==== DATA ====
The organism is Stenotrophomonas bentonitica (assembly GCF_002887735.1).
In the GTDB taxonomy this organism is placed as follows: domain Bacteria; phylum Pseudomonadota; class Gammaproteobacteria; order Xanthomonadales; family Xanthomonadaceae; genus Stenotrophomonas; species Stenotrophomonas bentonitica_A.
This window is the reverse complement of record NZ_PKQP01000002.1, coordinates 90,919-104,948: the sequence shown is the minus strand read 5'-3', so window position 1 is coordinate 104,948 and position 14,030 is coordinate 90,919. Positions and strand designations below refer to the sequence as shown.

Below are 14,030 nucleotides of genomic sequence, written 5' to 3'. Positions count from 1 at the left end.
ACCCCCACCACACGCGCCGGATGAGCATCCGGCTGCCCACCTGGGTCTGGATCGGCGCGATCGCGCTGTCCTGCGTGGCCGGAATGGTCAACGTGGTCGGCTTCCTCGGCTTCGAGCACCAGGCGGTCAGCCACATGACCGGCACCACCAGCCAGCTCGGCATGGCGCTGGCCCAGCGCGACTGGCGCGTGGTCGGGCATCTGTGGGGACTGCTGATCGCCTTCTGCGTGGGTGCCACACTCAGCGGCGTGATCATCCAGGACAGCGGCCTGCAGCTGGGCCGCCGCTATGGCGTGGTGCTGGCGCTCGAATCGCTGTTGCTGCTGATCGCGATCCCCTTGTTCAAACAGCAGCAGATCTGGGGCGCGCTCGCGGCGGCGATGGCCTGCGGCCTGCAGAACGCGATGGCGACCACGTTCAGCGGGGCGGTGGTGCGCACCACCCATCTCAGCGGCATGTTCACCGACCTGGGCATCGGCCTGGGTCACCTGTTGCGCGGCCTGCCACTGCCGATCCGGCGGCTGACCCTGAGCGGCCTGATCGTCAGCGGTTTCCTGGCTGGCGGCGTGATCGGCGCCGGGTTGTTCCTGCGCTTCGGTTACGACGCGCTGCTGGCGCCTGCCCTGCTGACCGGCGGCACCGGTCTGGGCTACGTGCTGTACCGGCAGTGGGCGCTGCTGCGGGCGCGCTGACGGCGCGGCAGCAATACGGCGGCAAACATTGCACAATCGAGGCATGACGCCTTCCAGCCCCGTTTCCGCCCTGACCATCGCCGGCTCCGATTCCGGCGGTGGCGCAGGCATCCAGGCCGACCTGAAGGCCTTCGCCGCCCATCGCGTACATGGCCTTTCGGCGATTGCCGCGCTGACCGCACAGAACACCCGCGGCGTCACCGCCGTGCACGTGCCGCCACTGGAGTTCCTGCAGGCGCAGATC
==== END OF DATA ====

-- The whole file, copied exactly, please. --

The organism is Stenotrophomonas bentonitica (assembly GCF_002887735.1).
In the GTDB taxonomy this organism is placed as follows: domain Bacteria; phylum Pseudomonadota; class Gammaproteobacteria; order Xanthomonadales; family Xanthomonadaceae; genus Stenotrophomonas; species Stenotrophomonas bentonitica_A.
This window is the reverse complement of record NZ_PKQP01000002.1, coordinates 90,919-104,948: the sequence shown is the minus strand read 5'-3', so window position 1 is coordinate 104,948 and position 14,030 is coordinate 90,919. Positions and strand designations below refer to the sequence as shown.

Below are 14,030 nucleotides of genomic sequence, written 5' to 3'. Positions count from 1 at the left end.
ACCCCCACCACACGCGCCGGATGAGCATCCGGCTGCCCACCTGGGTCTGGATCGGCGCGATCGCGCTGTCCTGCGTGGCCGGAATGGTCAACGTGGTCGGCTTCCTCGGCTTCGAGCACCAGGCGGTCAGCCACATGACCGGCACCACCAGCCAGCTCGGCATGGCGCTGGCCCAGCGCGACTGGCGCGTGGTCGGGCATCTGTGGGGACTGCTGATCGCCTTCTGCGTGGGTGCCACACTCAGCGGCGTGATCATCCAGGACAGCGGCCTGCAGCTGGGCCGCCGCTATGGCGTGGTGCTGGCGCTCGAATCGCTGTTGCTGCTGATCGCGATCCCCTTGTTCAAACAGCAGCAGATCTGGGGCGCGCTCGCGGCGGCGATGGCCTGCGGCCTGCAGAACGCGATGGCGACCACGTTCAGCGGGGCGGTGGTGCGCACCACCCATCTCAGCGGCATGTTCACCGACCTGGGCATCGGCCTGGGTCACCTGTTGCGCGGCCTGCCACTGCCGATCCGGCGGCTGACCCTGAGCGGCCTGATCGTCAGCGGTTTCCTGGCTGGCGGCGTGATCGGCGCCGGGTTGTTCCTGCGCTTCGGTTACGACGCGCTGCTGGCGCCTGCCCTGCTGACCGGCGGCACCGGTCTGGGCTACGTGCTGTACCGGCAGTGGGCGCTGCTGCGGGCGCGCTGACGGCGCGGCAGCAATACGGCGGCAAACATTGCACAATCGAGGCATGACGCCTTCCAGCCCCGTTTCCGCCCTGACCATCGCCGGCTCCGATTCCGGCGGTGGCGCAGGCATCCAGGCCGACCTGAAGGCCTTCGCCGCCCATCGCGTACATGGCCTTTCGGCGATTGCCGCGCTGACCGCACAGAACACCCGCGGCGTCACCGCCGTGCACGTGCCGCCACTGGAGTTCCTGCAGGCGCAGATC